“We have laid out a roadmap for this. In July this year, the RCSI have increased the number of trainees who are commencing core surgical training with a view towards kickstarting that process.”

This year the number of doctors entering core surgical training increased from 60 to 80. In 2023, it is envisaged approximately 60 of these trainees will enter higher surgical training, taking into account attrition between core and higher training.

Overarching matters

Prof Barry identified three overarching challenges and opportunities for the coming period – Sláintecare, which he noted as the subject of ongoing controversy; the trauma strategy; and the Covid-19 pandemic.

The model of care envisaged by Sláintecare would involve network arrangements within Hospital Groups, stated Prof Barry. He said it was “very important” these networks were set up in such a way to ensure equitable distribution of surgical expertise across the country, especially in the context of an aging and expanding population.

He further observed that, going forward, many model three hospitals will be designated as trauma units under the national trauma strategy, which means they must have 24-hour accident and emergency cover, emergency general surgery, and orthopaedic surgery cover.

“In the future, a lot of consultant opportunities in terms of expansion of hospital consultant numbers, I think will take place along the lines of the trauma strategy as well, particularly if you look at general surgery, orthopaedics – they will be two critical specialties in model three hospitals.”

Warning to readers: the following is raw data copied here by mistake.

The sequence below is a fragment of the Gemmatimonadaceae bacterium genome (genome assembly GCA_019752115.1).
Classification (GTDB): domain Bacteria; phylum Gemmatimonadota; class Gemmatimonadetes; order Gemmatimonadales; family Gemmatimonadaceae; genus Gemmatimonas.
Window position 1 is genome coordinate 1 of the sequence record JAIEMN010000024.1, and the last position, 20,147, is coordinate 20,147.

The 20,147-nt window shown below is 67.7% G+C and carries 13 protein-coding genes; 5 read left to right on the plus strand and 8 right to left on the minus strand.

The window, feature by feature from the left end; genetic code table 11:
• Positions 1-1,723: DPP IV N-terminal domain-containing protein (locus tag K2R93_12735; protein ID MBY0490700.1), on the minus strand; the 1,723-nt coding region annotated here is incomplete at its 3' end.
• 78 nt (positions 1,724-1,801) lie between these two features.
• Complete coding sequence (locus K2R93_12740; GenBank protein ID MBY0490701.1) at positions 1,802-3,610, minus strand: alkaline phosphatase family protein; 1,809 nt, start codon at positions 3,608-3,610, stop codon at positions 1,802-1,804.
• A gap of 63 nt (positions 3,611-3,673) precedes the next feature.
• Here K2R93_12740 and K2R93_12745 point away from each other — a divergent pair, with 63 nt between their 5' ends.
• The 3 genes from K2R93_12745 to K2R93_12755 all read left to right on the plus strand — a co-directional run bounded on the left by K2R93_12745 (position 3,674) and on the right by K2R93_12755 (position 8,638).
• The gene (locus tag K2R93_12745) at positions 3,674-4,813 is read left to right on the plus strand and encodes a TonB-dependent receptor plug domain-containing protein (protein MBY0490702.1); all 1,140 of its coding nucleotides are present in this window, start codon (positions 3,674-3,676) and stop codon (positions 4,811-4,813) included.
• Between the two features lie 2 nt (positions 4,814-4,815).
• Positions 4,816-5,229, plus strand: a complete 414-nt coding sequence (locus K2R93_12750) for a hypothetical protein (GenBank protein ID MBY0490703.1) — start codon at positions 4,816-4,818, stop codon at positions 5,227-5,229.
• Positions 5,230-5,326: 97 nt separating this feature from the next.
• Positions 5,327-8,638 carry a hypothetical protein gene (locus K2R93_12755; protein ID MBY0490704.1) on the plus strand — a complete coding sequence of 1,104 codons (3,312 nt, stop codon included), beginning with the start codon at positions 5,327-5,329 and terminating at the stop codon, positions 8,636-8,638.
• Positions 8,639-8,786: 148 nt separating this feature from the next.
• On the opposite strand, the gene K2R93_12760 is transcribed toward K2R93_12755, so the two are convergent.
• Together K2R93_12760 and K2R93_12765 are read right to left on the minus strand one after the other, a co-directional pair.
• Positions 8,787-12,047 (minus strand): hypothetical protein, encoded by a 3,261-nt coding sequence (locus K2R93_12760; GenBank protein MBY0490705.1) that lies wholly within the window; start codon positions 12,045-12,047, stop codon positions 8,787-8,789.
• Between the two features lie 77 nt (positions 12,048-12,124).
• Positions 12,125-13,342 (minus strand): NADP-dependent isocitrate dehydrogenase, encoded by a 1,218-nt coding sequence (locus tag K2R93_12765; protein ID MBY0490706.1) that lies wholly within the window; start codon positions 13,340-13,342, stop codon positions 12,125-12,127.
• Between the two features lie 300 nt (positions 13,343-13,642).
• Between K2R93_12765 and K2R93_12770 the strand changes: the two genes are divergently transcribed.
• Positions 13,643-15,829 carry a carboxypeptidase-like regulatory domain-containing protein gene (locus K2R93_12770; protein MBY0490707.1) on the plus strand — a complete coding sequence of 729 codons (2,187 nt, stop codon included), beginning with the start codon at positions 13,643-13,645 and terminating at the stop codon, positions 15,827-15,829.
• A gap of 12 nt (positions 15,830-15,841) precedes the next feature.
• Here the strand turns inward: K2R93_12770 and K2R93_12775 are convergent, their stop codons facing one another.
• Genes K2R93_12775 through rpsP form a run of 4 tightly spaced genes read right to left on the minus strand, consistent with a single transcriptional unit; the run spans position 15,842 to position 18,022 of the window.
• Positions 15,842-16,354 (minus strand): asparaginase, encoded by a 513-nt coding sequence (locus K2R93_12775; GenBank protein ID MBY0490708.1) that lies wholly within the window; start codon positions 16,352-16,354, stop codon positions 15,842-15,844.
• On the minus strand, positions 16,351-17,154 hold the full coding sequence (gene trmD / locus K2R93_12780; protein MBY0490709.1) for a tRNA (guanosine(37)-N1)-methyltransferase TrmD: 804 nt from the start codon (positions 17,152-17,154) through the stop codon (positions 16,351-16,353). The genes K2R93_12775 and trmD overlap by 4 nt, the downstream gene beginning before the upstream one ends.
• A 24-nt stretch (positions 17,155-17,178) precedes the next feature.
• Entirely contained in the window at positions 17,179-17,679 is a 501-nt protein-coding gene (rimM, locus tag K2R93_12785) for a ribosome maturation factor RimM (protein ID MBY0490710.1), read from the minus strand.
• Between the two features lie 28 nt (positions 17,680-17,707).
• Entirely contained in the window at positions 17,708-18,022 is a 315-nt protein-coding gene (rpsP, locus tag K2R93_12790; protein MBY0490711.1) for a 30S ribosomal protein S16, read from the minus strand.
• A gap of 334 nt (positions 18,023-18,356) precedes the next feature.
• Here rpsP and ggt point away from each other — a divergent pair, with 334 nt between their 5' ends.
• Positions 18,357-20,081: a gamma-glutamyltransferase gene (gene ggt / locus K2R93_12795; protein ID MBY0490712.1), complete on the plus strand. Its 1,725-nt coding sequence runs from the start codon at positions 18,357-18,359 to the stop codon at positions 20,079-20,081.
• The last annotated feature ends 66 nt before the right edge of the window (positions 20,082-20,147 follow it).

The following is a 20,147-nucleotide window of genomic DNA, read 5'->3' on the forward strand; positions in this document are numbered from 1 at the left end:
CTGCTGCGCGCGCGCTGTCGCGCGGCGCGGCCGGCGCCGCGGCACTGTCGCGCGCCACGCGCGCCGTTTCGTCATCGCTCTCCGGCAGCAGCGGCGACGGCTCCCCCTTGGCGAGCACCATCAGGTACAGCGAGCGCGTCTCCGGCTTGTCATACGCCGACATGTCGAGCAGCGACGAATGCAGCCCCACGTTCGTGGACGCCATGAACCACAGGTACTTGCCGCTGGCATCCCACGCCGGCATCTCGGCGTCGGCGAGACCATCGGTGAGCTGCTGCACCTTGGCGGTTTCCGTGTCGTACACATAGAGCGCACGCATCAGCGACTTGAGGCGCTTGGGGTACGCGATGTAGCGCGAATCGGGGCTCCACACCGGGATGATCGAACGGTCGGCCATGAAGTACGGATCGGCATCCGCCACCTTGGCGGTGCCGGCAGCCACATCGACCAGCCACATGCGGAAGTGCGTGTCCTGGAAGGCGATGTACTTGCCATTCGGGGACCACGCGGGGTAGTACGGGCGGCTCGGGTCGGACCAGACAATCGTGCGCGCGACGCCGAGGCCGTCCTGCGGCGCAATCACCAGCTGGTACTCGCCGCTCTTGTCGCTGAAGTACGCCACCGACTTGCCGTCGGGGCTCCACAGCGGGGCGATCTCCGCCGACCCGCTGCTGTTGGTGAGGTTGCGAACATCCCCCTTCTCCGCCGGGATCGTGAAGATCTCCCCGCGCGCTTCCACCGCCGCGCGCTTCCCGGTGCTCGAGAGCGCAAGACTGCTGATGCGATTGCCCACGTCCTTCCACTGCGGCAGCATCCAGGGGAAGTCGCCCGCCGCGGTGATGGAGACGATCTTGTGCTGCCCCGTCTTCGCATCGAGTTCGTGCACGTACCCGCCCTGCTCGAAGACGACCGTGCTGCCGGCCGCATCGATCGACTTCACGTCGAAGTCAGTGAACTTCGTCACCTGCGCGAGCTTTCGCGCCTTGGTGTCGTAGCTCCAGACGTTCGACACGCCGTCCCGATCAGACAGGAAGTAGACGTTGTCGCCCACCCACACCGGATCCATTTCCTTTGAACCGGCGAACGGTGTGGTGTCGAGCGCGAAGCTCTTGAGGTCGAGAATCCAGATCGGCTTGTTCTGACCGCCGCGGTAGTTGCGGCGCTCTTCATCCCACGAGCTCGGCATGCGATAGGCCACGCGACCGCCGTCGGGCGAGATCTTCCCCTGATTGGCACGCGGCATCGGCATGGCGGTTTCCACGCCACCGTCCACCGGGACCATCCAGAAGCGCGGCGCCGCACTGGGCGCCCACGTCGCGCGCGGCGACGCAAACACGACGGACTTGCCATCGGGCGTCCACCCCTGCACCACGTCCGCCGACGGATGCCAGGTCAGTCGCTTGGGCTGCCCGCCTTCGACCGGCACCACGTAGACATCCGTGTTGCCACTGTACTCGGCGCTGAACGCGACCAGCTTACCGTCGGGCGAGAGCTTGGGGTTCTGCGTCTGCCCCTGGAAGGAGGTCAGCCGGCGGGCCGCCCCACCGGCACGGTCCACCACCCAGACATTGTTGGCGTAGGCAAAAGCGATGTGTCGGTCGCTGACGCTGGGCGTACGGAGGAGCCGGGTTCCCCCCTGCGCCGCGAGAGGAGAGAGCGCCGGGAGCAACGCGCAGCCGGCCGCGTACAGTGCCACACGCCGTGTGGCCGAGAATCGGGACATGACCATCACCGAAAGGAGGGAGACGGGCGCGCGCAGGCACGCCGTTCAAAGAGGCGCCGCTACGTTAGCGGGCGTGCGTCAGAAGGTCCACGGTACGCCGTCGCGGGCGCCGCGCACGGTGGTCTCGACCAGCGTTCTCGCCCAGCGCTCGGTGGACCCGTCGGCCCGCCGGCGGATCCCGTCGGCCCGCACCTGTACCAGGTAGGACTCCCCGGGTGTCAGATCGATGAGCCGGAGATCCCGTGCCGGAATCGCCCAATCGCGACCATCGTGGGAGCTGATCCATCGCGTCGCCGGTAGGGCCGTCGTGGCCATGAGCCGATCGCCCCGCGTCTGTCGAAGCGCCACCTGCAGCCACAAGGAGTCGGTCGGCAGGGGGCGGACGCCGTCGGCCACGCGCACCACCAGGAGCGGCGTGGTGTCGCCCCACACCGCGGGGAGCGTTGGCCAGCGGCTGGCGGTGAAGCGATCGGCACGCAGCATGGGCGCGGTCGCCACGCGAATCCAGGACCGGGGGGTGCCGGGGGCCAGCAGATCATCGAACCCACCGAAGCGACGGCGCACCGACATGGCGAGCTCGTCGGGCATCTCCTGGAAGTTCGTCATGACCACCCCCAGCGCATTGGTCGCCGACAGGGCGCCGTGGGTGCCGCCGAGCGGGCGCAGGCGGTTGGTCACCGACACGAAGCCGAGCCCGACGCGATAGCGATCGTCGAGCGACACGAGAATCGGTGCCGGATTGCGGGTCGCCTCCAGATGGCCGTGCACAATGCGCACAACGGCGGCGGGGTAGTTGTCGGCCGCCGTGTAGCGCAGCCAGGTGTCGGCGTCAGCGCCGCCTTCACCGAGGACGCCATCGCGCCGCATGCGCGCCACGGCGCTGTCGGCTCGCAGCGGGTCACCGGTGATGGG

Prof Barry feels that his own professional background was pertinent to his appointment as Director, in the context of future surgical needs and potential working arrangements.

“My working life is very much based on general surgery and emergency general surgery. I do that component of my work in Castlebar in Mayo University Hospital. My workload in Galway is with the symptomatic breast unit where I function as part of the breast surgery team and National Cancer Control Programme, so I have a specialty interest, which takes me to Galway one day per week.”

Facilitating surgeons in having sessional commitments between model three and model four hospitals will assist in recruitment to the former, he believed.

However, on-call rotas in model three hospitals “will have to be brought up to a more acceptable level and I would specifically say maybe a one-in-five or a one-in-six on-call consultant rota would be something that would need to be looked at long-term….

“I have been on a one-in-three rota for the past 22 years and that is because I don’t know any better. To me that is normal and when I say that is normal, it is obviously not normal, but it is the sort of lifestyle and professional career I have been accustomed to. I know it’s not right, but I don’t complain about it, I just get on with it. But I know that going forward, that kind of a rota acts as a very strong disincentive to recruit surgeons to replace the likes of me.”

Recruitment to model three hospitals would also be aided by further opportunities for surgeons to become involved in both undergraduate and postgraduate training.

Prof Barry referenced the academies established by NUI Galway School of Medicine in Saolta’s model three hospitals as a positive example in this regard.

Working hours

Asked whether cohorts of surgical trainees worked excessive hours, Prof Barry said: “We have to be compliant with the European Working Time Directive (EWTD) and I would say most surgical trainees are on a one-in-five or one-in-six rota. I think a one-in-five or one-in-six rota is a reasonable rota because you have to have the exposure to emergency surgery and that is a significant component of our training programmes.”

Prof Barry clarified that he believed the actual hours worked were “largely” compliant with the EWTD. Ensuring trainees have time for personal and family life is “obviously a big area”, he acknowledged.